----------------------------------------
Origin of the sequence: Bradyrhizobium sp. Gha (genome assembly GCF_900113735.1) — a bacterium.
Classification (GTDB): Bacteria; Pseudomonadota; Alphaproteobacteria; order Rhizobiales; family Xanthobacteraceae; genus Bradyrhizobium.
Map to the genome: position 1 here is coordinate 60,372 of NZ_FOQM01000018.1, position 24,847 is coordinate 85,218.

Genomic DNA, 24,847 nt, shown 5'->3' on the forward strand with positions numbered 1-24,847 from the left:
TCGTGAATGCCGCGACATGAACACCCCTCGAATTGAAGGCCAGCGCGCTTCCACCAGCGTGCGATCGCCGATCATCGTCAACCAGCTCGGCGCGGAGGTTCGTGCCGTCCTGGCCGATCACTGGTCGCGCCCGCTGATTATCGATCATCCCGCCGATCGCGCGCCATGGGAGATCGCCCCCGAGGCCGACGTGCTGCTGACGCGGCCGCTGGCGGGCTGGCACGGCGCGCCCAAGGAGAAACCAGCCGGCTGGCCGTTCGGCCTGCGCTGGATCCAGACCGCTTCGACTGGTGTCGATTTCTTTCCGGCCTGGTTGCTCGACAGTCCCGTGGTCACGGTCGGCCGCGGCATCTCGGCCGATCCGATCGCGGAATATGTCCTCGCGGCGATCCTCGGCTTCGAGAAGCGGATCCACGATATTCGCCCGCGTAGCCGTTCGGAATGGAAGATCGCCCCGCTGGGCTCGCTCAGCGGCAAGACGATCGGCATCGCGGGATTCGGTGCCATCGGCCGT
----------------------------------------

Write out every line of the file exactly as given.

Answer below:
Origin of the sequence: Bradyrhizobium sp. Gha (genome assembly GCF_900113735.1) — a bacterium.
Classification (GTDB): Bacteria; Pseudomonadota; Alphaproteobacteria; order Rhizobiales; family Xanthobacteraceae; genus Bradyrhizobium.
Map to the genome: position 1 here is coordinate 60,372 of NZ_FOQM01000018.1, position 24,847 is coordinate 85,218.

Genomic DNA, 24,847 nt, shown 5'->3' on the forward strand with positions numbered 1-24,847 from the left:
TCGTGAATGCCGCGACATGAACACCCCTCGAATTGAAGGCCAGCGCGCTTCCACCAGCGTGCGATCGCCGATCATCGTCAACCAGCTCGGCGCGGAGGTTCGTGCCGTCCTGGCCGATCACTGGTCGCGCCCGCTGATTATCGATCATCCCGCCGATCGCGCGCCATGGGAGATCGCCCCCGAGGCCGACGTGCTGCTGACGCGGCCGCTGGCGGGCTGGCACGGCGCGCCCAAGGAGAAACCAGCCGGCTGGCCGTTCGGCCTGCGCTGGATCCAGACCGCTTCGACTGGTGTCGATTTCTTTCCGGCCTGGTTGCTCGACAGTCCCGTGGTCACGGTCGGCCGCGGCATCTCGGCCGATCCGATCGCGGAATATGTCCTCGCGGCGATCCTCGGCTTCGAGAAGCGGATCCACGATATTCGCCCGCGTAGCCGTTCGGAATGGAAGATCGCCCCGCTGGGCTCGCTCAGCGGCAAGACGATCGGCATCGCGGGATTCGGTGCCATCGGCCGT